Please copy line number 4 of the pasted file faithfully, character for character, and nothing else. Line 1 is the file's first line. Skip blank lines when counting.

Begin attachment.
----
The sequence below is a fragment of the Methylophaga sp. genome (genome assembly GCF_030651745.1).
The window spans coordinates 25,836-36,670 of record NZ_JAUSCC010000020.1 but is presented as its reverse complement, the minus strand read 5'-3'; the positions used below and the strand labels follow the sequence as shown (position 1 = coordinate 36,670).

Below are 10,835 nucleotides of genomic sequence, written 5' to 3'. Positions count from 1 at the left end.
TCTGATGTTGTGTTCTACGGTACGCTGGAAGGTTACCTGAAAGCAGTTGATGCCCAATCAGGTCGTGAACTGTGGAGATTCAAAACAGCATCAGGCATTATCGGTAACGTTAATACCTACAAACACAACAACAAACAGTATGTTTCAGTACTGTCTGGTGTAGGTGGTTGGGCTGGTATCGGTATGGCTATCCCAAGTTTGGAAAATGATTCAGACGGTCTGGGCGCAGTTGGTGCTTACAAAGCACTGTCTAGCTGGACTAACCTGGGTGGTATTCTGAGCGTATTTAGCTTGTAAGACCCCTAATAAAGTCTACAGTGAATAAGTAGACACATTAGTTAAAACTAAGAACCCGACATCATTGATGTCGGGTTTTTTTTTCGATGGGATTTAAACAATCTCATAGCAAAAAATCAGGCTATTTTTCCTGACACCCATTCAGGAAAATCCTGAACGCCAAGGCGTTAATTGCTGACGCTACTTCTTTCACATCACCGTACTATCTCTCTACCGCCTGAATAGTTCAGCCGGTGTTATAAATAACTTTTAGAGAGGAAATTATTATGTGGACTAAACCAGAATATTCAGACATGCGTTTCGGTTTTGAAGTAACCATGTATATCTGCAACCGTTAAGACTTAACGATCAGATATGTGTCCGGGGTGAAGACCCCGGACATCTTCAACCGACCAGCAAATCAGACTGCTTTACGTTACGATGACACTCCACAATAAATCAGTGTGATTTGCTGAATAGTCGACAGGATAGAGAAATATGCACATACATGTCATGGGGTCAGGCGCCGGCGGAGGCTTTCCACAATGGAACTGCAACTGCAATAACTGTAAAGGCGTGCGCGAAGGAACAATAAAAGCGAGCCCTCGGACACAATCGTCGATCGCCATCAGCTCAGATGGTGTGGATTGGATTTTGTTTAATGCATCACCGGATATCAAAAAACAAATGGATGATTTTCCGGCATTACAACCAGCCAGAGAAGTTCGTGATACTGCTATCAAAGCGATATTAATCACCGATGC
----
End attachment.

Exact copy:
TCTGATGTTGTGTTCTACGGTACGCTGGAAGGTTACCTGAAAGCAGTTGATGCCCAATCAGGTCGTGAACTGTGGAGATTCAAAACAGCATCAGGCATTATCGGTAACGTTAATACCTACAAACACAACAACAAACAGTATGTTTCAGTACTGTCTGGTGTAGGTGGTTGGGCTGGTATCGGTATGGCTATCCCAAGTTTGGAAAATGATTCAGACGGTCTGGGCGCAGTTGGTGCTTACAAAGCACTGTCTAGCTGGACTAACCTGGGTGGTATTCTGAGCGTATTTAGCTTGTAAGACCCCTAATAAAGTCTACAGTGAATAAGTAGACACATTAGTTAAAACTAAGAACCCGACATCATTGATGTCGGGTTTTTTTTTCGATGGGATTTAAACAATCTCATAGCAAAAAATCAGGCTATTTTTCCTGACACCCATTCAGGAAAATCCTGAACGCCAAGGCGTTAATTGCTGACGCTACTTCTTTCACATCACCGTACTATCTCTCTACCGCCTGAATAGTTCAGCCGGTGTTATAAATAACTTTTAGAGAGGAAATTATTATGTGGACTAAACCAGAATATTCAGACATGCGTTTCGGTTTTGAAGTAACCATGTATATCTGCAACCGTTAAGACTTAACGATCAGATATGTGTCCGGGGTGAAGACCCCGGACATCTTCAACCGACCAGCAAATCAGACTGCTTTACGTTACGATGACACTCCACAATAAATCAGTGTGATTTGCTGAATAGTCGACAGGATAGAGAAATATGCACATACATGTCATGGGGTCAGGCGCCGGCGGAGGCTTTCCACAATGGAACTGCAACTGCAATAACTGTAAAGGCGTGCGCGAAGGAACAATAAAAGCGAGCCCTCGGACACAATCGTCGATCGCCATCAGCTCAGATGGTGTGGATTGGATTTTGTTTAATGCATCACCGGATATCAAAAAACAAATGGATGATTTTCCGGCATTACAACCAGCCAGAGAAGTTCGTGATACTGCTATCAAAGCGATATTAATCACCGATGC